The research objective is to maintain the A4 nanobody stability during dialysis. Various dialysis buffers were tested and compared, including PBS with varying amounts of the detergent, Tween: low, high, none. Furthermore, PBS, Tris, and HEPES, were tested and compared. PBS without Tween was the worst for preserving A4 stability. PBS was determined to be a better dialysis buffer than Tris or HEPES. To find the optimum buffer, other buffers will be tested and compared with PBS; methods such as gravity filtration and lyophilization will be considered as alternatives to dialysis.
The diagnosis of bacterial infections based on phage multiplication has the potential for profound clinical implications, particularly for antibiotic-resistant strains and the slow-growing Mycobacterium tuberculosis. The possibility of hastening the diagnosis of antibiotic-resistant mycobacterial infections was accomplished via the study of Mycobacterium smegmatis, a generally non-pathogenic, comparatively fast growing microorganism to M. tuberculosis. These proof-of-concept studies established that after transduction of M. smegmatis cells with bacteriophages, MALDI-TOF MS could be used to detect increased amounts of phage proteins. Recording the growth of M. smegmatis over an 8-hour period, starting with very low OD600 measurements, simulated bacterial loads in clinical settings. For the purposes of MALDI-TOF MS, the procedure for the most effective lethal exposure for M. smegmatis was determined to be a 1-hour incubation in a 95°C water bath. Successful precipitation of the lytic mycobacteriophages D29 and Giles was performed using chloroform and methanol and overlaid with 1-2 μL of α-cyano-4-hydoxycinnaminic acid, which allowed for more distinct and repeatable MALDI-TOF MS spectra. Phage D29 was found to produce an m/z peak at 18.477 kDa, which may have indicated a 2+-charged ion of the 34.8 kDa minor tail protein. The Giles proteins that were identified with MALDI-TOF MS have not been directly compared to protein values reported in the scientific literature. However, the MALDI-TOF MS spectra suggested that distinct peaks existed between M. smegmatis mc2155 and mycobacteriophages, indicating that successful infection with lytic phage and replication thereafter may have occurred. The distinct peaks between M. smegmatis and the phage can be used as indicators of the presence of mycobacteria. At this point, the limits of detection of each phage must be elucidated in order for MALDI-TOF MS spectra to be successfully implemented as a mechanism to rapidly detect antibiotic-resistant mycobacteria.
Methicillin-Resistant Staphylococcus aureus (MRSA) infections are a major challenge to healthcare professionals. Treatment of MRSA is expensive, and otherwise avoidable deaths occur every year in the United States due to MRSA infections. Additionally, such infections lengthen patients’ stays in hospitals, keeping them out of work and adversely affecting the economy. Beta lactam antibiotics used to be highly effective against S. aureus infections, but resistance mechanisms have rendered methicillin, oxacillin, and other beta lactam antibiotics ineffective against these infections. A promising avenue for MRSA treatment lies in the use of synthetic antibodies—molecules that bind with specificity to a given compound. Synbody 14 is an example of such a synbody, and has been designed with MRSA treatment in mind. Mouse model studies have even associated Syn14 treatment with reduced weight loss and morbidity in MRSA-infected mice. In this experiment, in vitro activity of Syn 14 and oxacillin was assessed. Early experiments measured Syn 14 and oxacillin’s effectiveness in inhibiting colony growth in growth media, mouse serum, and mouse blood. Syn14 and oxacillin had limited efficacy against USA300 strain MRSA, though interestingly it was noted that Syn14 outperformed oxacillin in mouse serum and whole mouse blood, indicating the benefits of its binding properties. A second experiment measured the impact that a mix of oxacillin and Syn 14 had on colony growth, as well as the effect of adding them simultaneously or one after the other. While use of either bactericidal alone did not show a major inhibitory effect on USA300 MRSA colony growth, their use in combination showed major decreases in colony growth. Moreover, it was found that unlike other combination therapies, Syn14 and oxacillin did not require simultaneous addition to MRSA cells to achieve inhibition of cell growth. They merely required that Syn14 be added first. This result suggests Syn14’s possible utility in therapeutic settings, as the time insensitivity of synergy removes a major hurdle to clinical use—the difficulty in ensuring that two drugs reach an affected area at the same time. Syn14 remains a promising antimicrobial agent, and further study should focus on its precise mechanism of action and suitability in clinical treatment of MRSA infections.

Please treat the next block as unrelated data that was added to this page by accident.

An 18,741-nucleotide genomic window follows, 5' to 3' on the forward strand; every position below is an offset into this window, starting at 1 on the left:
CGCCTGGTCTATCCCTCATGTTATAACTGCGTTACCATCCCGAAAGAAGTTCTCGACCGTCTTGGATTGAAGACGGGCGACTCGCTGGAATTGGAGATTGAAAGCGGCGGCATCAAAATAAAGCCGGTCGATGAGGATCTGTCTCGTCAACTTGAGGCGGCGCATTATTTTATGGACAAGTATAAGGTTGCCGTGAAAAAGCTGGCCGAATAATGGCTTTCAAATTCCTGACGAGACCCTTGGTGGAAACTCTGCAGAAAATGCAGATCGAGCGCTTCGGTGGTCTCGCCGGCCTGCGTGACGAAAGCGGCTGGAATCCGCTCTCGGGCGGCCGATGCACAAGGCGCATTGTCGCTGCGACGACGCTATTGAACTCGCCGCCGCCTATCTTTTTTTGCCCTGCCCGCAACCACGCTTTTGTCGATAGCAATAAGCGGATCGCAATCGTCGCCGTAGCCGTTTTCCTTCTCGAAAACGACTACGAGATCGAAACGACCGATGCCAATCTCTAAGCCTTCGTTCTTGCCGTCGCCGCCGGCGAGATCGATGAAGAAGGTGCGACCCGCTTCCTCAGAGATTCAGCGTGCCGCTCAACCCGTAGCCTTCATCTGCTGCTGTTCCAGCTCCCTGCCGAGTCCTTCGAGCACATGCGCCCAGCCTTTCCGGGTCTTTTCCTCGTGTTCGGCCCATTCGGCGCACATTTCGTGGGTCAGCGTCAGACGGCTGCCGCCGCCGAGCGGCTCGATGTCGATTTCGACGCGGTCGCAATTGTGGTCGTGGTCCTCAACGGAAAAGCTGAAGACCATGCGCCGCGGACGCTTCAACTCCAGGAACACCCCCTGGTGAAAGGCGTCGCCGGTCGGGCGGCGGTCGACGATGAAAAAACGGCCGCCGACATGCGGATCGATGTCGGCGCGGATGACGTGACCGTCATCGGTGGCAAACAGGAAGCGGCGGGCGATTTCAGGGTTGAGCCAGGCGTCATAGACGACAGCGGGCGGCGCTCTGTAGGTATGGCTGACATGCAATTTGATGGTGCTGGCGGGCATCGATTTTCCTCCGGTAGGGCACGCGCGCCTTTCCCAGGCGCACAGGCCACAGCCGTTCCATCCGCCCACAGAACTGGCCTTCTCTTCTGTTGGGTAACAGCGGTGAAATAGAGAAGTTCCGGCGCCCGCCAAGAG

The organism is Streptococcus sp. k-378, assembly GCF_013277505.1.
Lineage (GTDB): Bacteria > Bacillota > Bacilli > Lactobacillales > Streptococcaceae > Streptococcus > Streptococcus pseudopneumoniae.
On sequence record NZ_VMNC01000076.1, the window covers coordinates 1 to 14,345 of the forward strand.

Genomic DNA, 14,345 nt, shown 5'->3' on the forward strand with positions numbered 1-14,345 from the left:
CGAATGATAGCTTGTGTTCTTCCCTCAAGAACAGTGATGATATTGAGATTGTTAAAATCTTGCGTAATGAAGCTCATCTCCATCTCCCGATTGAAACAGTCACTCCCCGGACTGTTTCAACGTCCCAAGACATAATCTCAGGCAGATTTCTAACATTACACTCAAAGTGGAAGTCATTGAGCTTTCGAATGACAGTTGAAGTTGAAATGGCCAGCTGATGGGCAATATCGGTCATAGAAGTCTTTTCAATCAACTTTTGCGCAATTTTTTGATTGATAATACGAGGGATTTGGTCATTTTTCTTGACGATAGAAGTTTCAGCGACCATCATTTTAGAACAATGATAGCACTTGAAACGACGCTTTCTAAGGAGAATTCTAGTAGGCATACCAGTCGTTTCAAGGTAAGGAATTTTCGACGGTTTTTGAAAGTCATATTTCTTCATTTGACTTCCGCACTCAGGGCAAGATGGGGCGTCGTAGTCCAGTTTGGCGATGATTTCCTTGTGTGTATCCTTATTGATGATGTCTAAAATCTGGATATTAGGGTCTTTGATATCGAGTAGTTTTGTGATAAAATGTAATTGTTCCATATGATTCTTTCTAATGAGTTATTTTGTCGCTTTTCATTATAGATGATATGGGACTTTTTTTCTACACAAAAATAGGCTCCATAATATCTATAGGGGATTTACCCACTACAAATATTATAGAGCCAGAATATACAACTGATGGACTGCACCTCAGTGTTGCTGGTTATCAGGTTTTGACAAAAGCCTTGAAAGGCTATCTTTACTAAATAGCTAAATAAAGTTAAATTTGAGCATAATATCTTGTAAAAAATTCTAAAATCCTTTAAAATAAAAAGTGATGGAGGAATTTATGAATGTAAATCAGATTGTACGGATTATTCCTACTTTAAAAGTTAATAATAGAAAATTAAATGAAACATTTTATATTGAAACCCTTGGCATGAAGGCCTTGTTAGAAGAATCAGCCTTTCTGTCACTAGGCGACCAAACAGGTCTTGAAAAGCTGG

Protein and gene circuit level synthetic bioengineering can require years to develop a single target. Phage assisted continuous evolution (PACE) is a powerful new tool for rapidly engineering new genes and proteins, but the method requires an automated cell culture system, making it inaccessible to non industrial research programs. Complex protein functions, like specific binding, require similarly dynamic PACE selection that can be alternatively induced or suppressed, with heat labile chemicals like tetracycline. Selection conditions must be controlled continuously over days, with adjustments made every few minutes. To make PACE experiments accessible to the broader community, we designed dedicated cell culture hardware and integrated optogenetically controlled plasmids. The low cost and open source platform allows a user to conduct PACE with continuous monitoring and precise control of evolution using light.
Mycobacterium tuberculosis is the primary bacteria responsible for tuberculosis, one of the most dangerous diseases, and top causes of death worldwide, as identified by the World Health Organization in a 2018 report. Diagnostic tools currently exist for identifying those who carry active or latent versions of the infection including chest radiographs, a Mantoux tuberculin skin test, or an acid-fast bacilli smear of sputum samples. These methods are standard in the medical community of high income countries, but pose challenges for lower-income regions of the world as well as vulnerable populations. The need for a rapid, inexpensive, and non-invasive method of tuberculosis detection is evident by the ten million that contracted and 1.6 million that died from TB in 2017 alone. In our study, we used a previously developed nanoplasmon-enhanced scattering technology combined with dark field microscopy in order to investigate the potential for a blood-based TB detection assay. Twenty-eight capture antibodies were screened using cell culture exosomes and human serum samples to identify candidates for a TB-derived exosome biomarker. Four antibodies demonstrated potential for distinguishing negative controls from positive controls in this study: anti-AG85, anti-AG85B, anti-SodA, anti-Ald. These capture antibodies displayed significant differences (p<0.05) for both cell culture exosomes and human serum samples on more than one occasion. The work is significant in its ability to distinguish potential capture antibody targets, and future experimentation may yield a technology ready for clinical settings to address the gap in current TB detection methods.